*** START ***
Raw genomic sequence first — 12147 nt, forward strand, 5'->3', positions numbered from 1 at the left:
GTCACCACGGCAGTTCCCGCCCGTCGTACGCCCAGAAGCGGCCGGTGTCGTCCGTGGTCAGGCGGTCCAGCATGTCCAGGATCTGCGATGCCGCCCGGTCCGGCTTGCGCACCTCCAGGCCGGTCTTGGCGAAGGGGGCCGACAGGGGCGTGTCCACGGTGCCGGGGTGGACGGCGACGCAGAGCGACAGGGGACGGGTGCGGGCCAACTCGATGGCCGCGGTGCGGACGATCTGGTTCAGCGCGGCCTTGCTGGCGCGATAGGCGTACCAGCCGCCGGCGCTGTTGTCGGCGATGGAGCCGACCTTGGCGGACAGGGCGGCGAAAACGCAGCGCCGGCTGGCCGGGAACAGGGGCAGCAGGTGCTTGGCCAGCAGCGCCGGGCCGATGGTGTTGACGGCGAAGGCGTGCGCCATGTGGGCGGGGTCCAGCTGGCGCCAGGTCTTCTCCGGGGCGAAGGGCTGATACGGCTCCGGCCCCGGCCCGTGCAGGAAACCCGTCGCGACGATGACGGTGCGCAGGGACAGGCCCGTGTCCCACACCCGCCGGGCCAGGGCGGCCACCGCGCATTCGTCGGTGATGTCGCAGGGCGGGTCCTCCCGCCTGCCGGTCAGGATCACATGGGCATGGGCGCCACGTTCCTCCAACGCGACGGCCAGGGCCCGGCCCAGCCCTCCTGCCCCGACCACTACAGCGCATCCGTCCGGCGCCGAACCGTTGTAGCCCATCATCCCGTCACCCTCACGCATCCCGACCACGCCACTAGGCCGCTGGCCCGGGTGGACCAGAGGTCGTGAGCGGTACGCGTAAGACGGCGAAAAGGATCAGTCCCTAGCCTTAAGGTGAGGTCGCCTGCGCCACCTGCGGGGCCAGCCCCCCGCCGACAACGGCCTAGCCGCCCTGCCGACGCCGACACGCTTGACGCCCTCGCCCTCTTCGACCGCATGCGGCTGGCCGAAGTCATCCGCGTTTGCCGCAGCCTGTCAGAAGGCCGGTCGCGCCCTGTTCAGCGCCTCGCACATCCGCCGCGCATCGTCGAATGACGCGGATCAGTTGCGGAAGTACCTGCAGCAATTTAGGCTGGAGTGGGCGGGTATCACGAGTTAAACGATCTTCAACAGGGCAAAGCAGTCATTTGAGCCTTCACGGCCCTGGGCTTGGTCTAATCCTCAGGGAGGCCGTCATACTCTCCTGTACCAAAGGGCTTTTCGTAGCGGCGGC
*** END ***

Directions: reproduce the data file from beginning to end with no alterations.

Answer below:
Raw genomic sequence first — 12147 nt, forward strand, 5'->3', positions numbered from 1 at the left:
GTCACCACGGCAGTTCCCGCCCGTCGTACGCCCAGAAGCGGCCGGTGTCGTCCGTGGTCAGGCGGTCCAGCATGTCCAGGATCTGCGATGCCGCCCGGTCCGGCTTGCGCACCTCCAGGCCGGTCTTGGCGAAGGGGGCCGACAGGGGCGTGTCCACGGTGCCGGGGTGGACGGCGACGCAGAGCGACAGGGGACGGGTGCGGGCCAACTCGATGGCCGCGGTGCGGACGATCTGGTTCAGCGCGGCCTTGCTGGCGCGATAGGCGTACCAGCCGCCGGCGCTGTTGTCGGCGATGGAGCCGACCTTGGCGGACAGGGCGGCGAAAACGCAGCGCCGGCTGGCCGGGAACAGGGGCAGCAGGTGCTTGGCCAGCAGCGCCGGGCCGATGGTGTTGACGGCGAAGGCGTGCGCCATGTGGGCGGGGTCCAGCTGGCGCCAGGTCTTCTCCGGGGCGAAGGGCTGATACGGCTCCGGCCCCGGCCCGTGCAGGAAACCCGTCGCGACGATGACGGTGCGCAGGGACAGGCCCGTGTCCCACACCCGCCGGGCCAGGGCGGCCACCGCGCATTCGTCGGTGATGTCGCAGGGCGGGTCCTCCCGCCTGCCGGTCAGGATCACATGGGCATGGGCGCCACGTTCCTCCAACGCGACGGCCAGGGCCCGGCCCAGCCCTCCTGCCCCGACCACTACAGCGCATCCGTCCGGCGCCGAACCGTTGTAGCCCATCATCCCGTCACCCTCACGCATCCCGACCACGCCACTAGGCCGCTGGCCCGGGTGGACCAGAGGTCGTGAGCGGTACGCGTAAGACGGCGAAAAGGATCAGTCCCTAGCCTTAAGGTGAGGTCGCCTGCGCCACCTGCGGGGCCAGCCCCCCGCCGACAACGGCCTAGCCGCCCTGCCGACGCCGACACGCTTGACGCCCTCGCCCTCTTCGACCGCATGCGGCTGGCCGAAGTCATCCGCGTTTGCCGCAGCCTGTCAGAAGGCCGGTCGCGCCCTGTTCAGCGCCTCGCACATCCGCCGCGCATCGTCGAATGACGCGGATCAGTTGCGGAAGTACCTGCAGCAATTTAGGCTGGAGTGGGCGGGTATCACGAGTTAAACGATCTTCAACAGGGCAAAGCAGTCATTTGAGCCTTCACGGCCCTGGGCTTGGTCTAATCCTCAGGGAGGCCGTCATACTCTCCTGTACCAAAGGGCTTTTCGTAGCGGCGGC